How 3D printing brought life to 'Kubo and the Two Strings'
To create the fluid, lifelike puppets for its new film, stop-motion studio Laika pioneered a new Oscar-winning technology.
The most amazing takeaway from the trailers for "Kubo and the Two Strings," a new fantasy adventure featuring the voices of Charlize Theron and Matthew McConaughey, isn't the gorgeous Japanese scenery, the fluid action or the witty dialogue. It's the fact that what you're witnessing is nearly all done with real, stop-motion characters – an animation technique first pioneered in the late 19th century.
Such dedication to a timeless craft largely supplanted today by computer animation is the underlying foundation of Laika, the U.S. film studio behind such recent stop-motion classics as "Coraline," "ParaNorman" and "The Boxtrolls."
"I think it's a primal thing that's evocative of being a kid," Laika CEO Travis Knight told The Verge in 2014. "Playing with your action figures and your dolls, the playthings come to life. Stop motion is a recorded version of that: a kid's imagination as they're playing with their toy."
Despite its old-school connotations, stop-motion cinematography in the 21st century benefits substantially from advancements in technology. With every subsequent film, Laika has found new ways to increase the subtle movements of its puppets and the expressions of their faces. The secret to their success? None other than 3D printing or, as they've coined it, "rapid-prototype face replacement."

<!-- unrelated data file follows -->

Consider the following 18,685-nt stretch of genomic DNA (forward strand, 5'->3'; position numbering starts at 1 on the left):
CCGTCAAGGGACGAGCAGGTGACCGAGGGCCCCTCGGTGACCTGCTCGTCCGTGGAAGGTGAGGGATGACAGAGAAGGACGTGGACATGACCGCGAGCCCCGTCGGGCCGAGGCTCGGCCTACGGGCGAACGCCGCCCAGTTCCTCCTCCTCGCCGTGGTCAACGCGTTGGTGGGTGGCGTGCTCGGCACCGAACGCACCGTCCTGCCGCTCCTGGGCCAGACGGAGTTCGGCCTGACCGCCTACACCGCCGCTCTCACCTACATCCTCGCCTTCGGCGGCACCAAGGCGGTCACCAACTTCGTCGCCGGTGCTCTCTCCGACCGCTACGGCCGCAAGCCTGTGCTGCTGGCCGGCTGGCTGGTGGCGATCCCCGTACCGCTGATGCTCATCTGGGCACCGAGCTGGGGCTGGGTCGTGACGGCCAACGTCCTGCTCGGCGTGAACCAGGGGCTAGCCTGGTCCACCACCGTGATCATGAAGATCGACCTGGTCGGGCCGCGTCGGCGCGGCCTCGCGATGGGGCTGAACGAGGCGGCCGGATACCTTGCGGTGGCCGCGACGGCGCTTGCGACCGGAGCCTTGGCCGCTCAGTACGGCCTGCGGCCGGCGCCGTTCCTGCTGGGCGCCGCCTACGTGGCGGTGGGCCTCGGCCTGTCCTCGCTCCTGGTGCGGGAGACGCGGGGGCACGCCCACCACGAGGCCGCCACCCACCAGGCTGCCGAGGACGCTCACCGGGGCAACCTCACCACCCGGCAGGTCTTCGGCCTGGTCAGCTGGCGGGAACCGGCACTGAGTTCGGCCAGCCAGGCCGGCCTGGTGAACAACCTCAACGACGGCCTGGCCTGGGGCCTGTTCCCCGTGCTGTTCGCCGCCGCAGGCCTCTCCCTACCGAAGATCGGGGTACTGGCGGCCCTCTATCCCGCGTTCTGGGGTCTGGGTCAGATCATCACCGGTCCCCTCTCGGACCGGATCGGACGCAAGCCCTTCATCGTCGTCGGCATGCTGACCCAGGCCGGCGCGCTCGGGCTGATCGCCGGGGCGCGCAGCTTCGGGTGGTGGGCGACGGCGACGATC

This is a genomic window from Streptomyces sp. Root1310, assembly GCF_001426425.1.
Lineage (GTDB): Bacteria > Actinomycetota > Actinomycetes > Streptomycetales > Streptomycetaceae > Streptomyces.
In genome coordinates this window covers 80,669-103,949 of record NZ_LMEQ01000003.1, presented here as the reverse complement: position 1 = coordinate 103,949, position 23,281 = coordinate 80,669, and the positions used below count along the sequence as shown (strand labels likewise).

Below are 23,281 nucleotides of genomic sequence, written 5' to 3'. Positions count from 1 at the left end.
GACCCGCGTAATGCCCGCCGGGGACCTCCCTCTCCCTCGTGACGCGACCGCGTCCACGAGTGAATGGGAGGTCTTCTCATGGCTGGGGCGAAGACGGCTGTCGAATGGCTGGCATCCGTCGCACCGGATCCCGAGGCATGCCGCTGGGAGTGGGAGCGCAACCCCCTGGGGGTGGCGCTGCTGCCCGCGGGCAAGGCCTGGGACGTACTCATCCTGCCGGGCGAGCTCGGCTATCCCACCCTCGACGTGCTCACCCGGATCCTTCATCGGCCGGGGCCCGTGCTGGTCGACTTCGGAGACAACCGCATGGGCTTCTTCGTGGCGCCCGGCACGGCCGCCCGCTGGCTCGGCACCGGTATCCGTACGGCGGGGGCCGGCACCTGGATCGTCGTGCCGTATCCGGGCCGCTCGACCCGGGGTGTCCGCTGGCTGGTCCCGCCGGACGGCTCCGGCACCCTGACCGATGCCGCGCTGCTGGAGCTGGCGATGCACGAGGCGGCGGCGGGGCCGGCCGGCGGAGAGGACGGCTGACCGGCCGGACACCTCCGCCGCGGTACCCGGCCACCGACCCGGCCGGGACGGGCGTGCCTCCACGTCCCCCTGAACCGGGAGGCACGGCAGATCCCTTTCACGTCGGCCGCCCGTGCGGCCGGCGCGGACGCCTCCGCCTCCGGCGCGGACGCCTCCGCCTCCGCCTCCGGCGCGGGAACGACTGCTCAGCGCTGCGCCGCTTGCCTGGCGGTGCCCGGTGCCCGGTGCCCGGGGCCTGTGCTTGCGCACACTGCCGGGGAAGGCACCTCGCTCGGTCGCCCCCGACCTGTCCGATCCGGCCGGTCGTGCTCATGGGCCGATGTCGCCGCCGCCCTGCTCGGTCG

Working with Stratasys, a firm that specializes in manufacturing 3D printers from its dual headquarters in America and Israel, Laika was able to mass-produce the expressive faces of its characters in "Kubo" with detail never before seen in a stop-motion film. The process, which earned the studio a technical achievement Oscar earlier this year, involves an artist crafting a face digitally and then sending it to be created, layer by layer, to an advanced 3D printer. The filmmakers then take each face and apply it to their puppets to make their reactions come to life frame by frame.
“We reached out to Stratasys and collaborated with their R&D in Israel," Brian McLean, Laika's director of rapid prototyping, told IndieWire. "With access to new software and hardware, we reached a [greater] level of color and sophistication in a plastic-printed 3D part.”
By leveraging Stratasys' cutting-edge 3D printing, used today in everything from healthcare to aviation, Laika was able to boost their characters' possible facial expressions from a previous high of 1.5 million combinations to a remarkable 22 million. The technology even allowed them to create their first-ever 3D-printed puppet. Named Moonbeast, the stunning 3-foot-long creature is made of 850 individual exterior pieces and an internal armature of 250 parts.
The Moonbeast, Laika's first-ever fully 3D printed puppet, features over 850 individual exterior pieces. (Photo: Blastr/YouTube)
As for what's next, McLean says that with 3D printing in its infancy, the rapid evolution of the technology is having a dramatic impact from film to film.
"I would love to see new material compositions come out that are better for color, and getting a better resolution with more refined printing," he told CartoonBrew. "I want to be able to talk to you three years from now and not have there be any limitation between the subtlety that we can put into a face and our ability to get the most out of a character.”
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